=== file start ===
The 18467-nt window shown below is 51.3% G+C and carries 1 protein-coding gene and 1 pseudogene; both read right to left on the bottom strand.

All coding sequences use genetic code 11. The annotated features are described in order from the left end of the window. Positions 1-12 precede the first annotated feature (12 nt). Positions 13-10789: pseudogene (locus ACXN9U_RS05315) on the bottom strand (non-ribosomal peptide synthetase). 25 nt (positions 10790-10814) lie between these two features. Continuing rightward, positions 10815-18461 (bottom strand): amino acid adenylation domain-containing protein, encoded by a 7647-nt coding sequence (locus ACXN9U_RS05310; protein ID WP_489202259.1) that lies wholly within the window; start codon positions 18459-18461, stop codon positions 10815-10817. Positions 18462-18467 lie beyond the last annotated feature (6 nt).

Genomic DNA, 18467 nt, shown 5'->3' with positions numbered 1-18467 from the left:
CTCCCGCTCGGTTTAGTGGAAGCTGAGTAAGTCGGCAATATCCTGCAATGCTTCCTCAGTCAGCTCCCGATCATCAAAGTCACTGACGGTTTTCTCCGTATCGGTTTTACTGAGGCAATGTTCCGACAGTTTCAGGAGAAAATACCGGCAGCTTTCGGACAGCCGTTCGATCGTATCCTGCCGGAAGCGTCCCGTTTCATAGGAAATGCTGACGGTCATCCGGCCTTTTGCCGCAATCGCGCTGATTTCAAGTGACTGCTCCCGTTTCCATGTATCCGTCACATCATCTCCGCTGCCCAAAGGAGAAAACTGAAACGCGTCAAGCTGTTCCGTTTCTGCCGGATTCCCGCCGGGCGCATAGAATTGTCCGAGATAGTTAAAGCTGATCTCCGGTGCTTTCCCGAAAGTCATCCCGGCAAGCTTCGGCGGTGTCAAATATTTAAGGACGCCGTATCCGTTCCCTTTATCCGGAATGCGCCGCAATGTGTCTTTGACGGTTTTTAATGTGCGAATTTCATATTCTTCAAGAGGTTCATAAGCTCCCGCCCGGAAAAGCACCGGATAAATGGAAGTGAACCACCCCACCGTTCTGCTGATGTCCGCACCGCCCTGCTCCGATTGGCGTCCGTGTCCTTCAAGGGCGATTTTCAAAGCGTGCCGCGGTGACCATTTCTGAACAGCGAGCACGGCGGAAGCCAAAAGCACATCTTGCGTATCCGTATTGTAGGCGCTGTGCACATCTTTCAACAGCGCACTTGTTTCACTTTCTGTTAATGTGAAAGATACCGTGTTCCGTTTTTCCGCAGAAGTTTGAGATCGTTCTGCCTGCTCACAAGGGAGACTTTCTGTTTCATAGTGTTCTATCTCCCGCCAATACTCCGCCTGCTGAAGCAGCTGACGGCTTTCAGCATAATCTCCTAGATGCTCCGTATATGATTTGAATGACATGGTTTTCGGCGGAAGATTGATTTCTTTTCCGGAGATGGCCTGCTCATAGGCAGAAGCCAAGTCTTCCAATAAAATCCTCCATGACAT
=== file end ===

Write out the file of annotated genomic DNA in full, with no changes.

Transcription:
The 18467-nt window shown below is 51.3% G+C and carries 1 protein-coding gene and 1 pseudogene; both read right to left on the bottom strand.

All coding sequences use genetic code 11. The annotated features are described in order from the left end of the window. Positions 1-12 precede the first annotated feature (12 nt). Positions 13-10789: pseudogene (locus ACXN9U_RS05315) on the bottom strand (non-ribosomal peptide synthetase). 25 nt (positions 10790-10814) lie between these two features. Continuing rightward, positions 10815-18461 (bottom strand): amino acid adenylation domain-containing protein, encoded by a 7647-nt coding sequence (locus ACXN9U_RS05310; protein ID WP_489202259.1) that lies wholly within the window; start codon positions 18459-18461, stop codon positions 10815-10817. Positions 18462-18467 lie beyond the last annotated feature (6 nt).

Genomic DNA, 18467 nt, shown 5'->3' with positions numbered 1-18467 from the left:
CTCCCGCTCGGTTTAGTGGAAGCTGAGTAAGTCGGCAATATCCTGCAATGCTTCCTCAGTCAGCTCCCGATCATCAAAGTCACTGACGGTTTTCTCCGTATCGGTTTTACTGAGGCAATGTTCCGACAGTTTCAGGAGAAAATACCGGCAGCTTTCGGACAGCCGTTCGATCGTATCCTGCCGGAAGCGTCCCGTTTCATAGGAAATGCTGACGGTCATCCGGCCTTTTGCCGCAATCGCGCTGATTTCAAGTGACTGCTCCCGTTTCCATGTATCCGTCACATCATCTCCGCTGCCCAAAGGAGAAAACTGAAACGCGTCAAGCTGTTCCGTTTCTGCCGGATTCCCGCCGGGCGCATAGAATTGTCCGAGATAGTTAAAGCTGATCTCCGGTGCTTTCCCGAAAGTCATCCCGGCAAGCTTCGGCGGTGTCAAATATTTAAGGACGCCGTATCCGTTCCCTTTATCCGGAATGCGCCGCAATGTGTCTTTGACGGTTTTTAATGTGCGAATTTCATATTCTTCAAGAGGTTCATAAGCTCCCGCCCGGAAAAGCACCGGATAAATGGAAGTGAACCACCCCACCGTTCTGCTGATGTCCGCACCGCCCTGCTCCGATTGGCGTCCGTGTCCTTCAAGGGCGATTTTCAAAGCGTGCCGCGGTGACCATTTCTGAACAGCGAGCACGGCGGAAGCCAAAAGCACATCTTGCGTATCCGTATTGTAGGCGCTGTGCACATCTTTCAACAGCGCACTTGTTTCACTTTCTGTTAATGTGAAAGATACCGTGTTCCGTTTTTCCGCAGAAGTTTGAGATCGTTCTGCCTGCTCACAAGGGAGACTTTCTGTTTCATAGTGTTCTATCTCCCGCCAATACTCCGCCTGCTGAAGCAGCTGACGGCTTTCAGCATAATCTCCTAGATGCTCCGTATATGATTTGAATGACATGGTTTTCGGCGGAAGATTGATTTCTTTTCCGGAGATGGCCTGCTCATAGGCAGAAGCCAAGTCTTCCAATAAAATCCTCCATGACAT